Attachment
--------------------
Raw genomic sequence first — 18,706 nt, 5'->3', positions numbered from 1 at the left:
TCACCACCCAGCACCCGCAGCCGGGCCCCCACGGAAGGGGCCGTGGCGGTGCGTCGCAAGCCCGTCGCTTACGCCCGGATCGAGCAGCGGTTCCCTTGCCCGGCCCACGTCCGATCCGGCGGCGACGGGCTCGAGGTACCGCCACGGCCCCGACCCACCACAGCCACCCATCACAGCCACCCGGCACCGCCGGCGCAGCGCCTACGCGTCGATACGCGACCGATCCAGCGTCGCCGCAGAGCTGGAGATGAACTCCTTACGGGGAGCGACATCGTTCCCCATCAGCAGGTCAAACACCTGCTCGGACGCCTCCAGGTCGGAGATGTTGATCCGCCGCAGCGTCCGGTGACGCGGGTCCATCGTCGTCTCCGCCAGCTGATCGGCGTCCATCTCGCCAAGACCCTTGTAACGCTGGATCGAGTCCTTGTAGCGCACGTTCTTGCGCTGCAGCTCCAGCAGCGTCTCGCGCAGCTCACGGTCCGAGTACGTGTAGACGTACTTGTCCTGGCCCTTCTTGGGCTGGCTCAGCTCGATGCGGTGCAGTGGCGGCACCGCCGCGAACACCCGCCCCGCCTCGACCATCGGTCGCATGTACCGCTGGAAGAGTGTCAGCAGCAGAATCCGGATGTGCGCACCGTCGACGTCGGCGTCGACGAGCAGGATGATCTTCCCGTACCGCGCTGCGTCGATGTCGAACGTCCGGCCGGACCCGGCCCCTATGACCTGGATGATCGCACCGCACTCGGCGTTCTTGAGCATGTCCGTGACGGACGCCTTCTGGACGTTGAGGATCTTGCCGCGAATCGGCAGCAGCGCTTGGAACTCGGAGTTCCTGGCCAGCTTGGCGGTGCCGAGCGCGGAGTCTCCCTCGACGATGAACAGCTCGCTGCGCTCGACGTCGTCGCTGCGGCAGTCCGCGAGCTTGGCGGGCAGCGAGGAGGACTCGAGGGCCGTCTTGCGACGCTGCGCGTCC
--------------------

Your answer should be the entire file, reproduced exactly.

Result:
Raw genomic sequence first — 18,706 nt, 5'->3', positions numbered from 1 at the left:
TCACCACCCAGCACCCGCAGCCGGGCCCCCACGGAAGGGGCCGTGGCGGTGCGTCGCAAGCCCGTCGCTTACGCCCGGATCGAGCAGCGGTTCCCTTGCCCGGCCCACGTCCGATCCGGCGGCGACGGGCTCGAGGTACCGCCACGGCCCCGACCCACCACAGCCACCCATCACAGCCACCCGGCACCGCCGGCGCAGCGCCTACGCGTCGATACGCGACCGATCCAGCGTCGCCGCAGAGCTGGAGATGAACTCCTTACGGGGAGCGACATCGTTCCCCATCAGCAGGTCAAACACCTGCTCGGACGCCTCCAGGTCGGAGATGTTGATCCGCCGCAGCGTCCGGTGACGCGGGTCCATCGTCGTCTCCGCCAGCTGATCGGCGTCCATCTCGCCAAGACCCTTGTAACGCTGGATCGAGTCCTTGTAGCGCACGTTCTTGCGCTGCAGCTCCAGCAGCGTCTCGCGCAGCTCACGGTCCGAGTACGTGTAGACGTACTTGTCCTGGCCCTTCTTGGGCTGGCTCAGCTCGATGCGGTGCAGTGGCGGCACCGCCGCGAACACCCGCCCCGCCTCGACCATCGGTCGCATGTACCGCTGGAAGAGTGTCAGCAGCAGAATCCGGATGTGCGCACCGTCGACGTCGGCGTCGACGAGCAGGATGATCTTCCCGTACCGCGCTGCGTCGATGTCGAACGTCCGGCCGGACCCGGCCCCTATGACCTGGATGATCGCACCGCACTCGGCGTTCTTGAGCATGTCCGTGACGGACGCCTTCTGGACGTTGAGGATCTTGCCGCGAATCGGCAGCAGCGCTTGGAACTCGGAGTTCCTGGCCAGCTTGGCGGTGCCGAGCGCGGAGTCTCCCTCGACGATGAACAGCTCGCTGCGCTCGACGTCGTCGCTGCGGCAGTCCGCGAGCTTGGCGGGCAGCGAGGAGGACTCGAGGGCCGTCTTGCGACGCTGCGCGTCC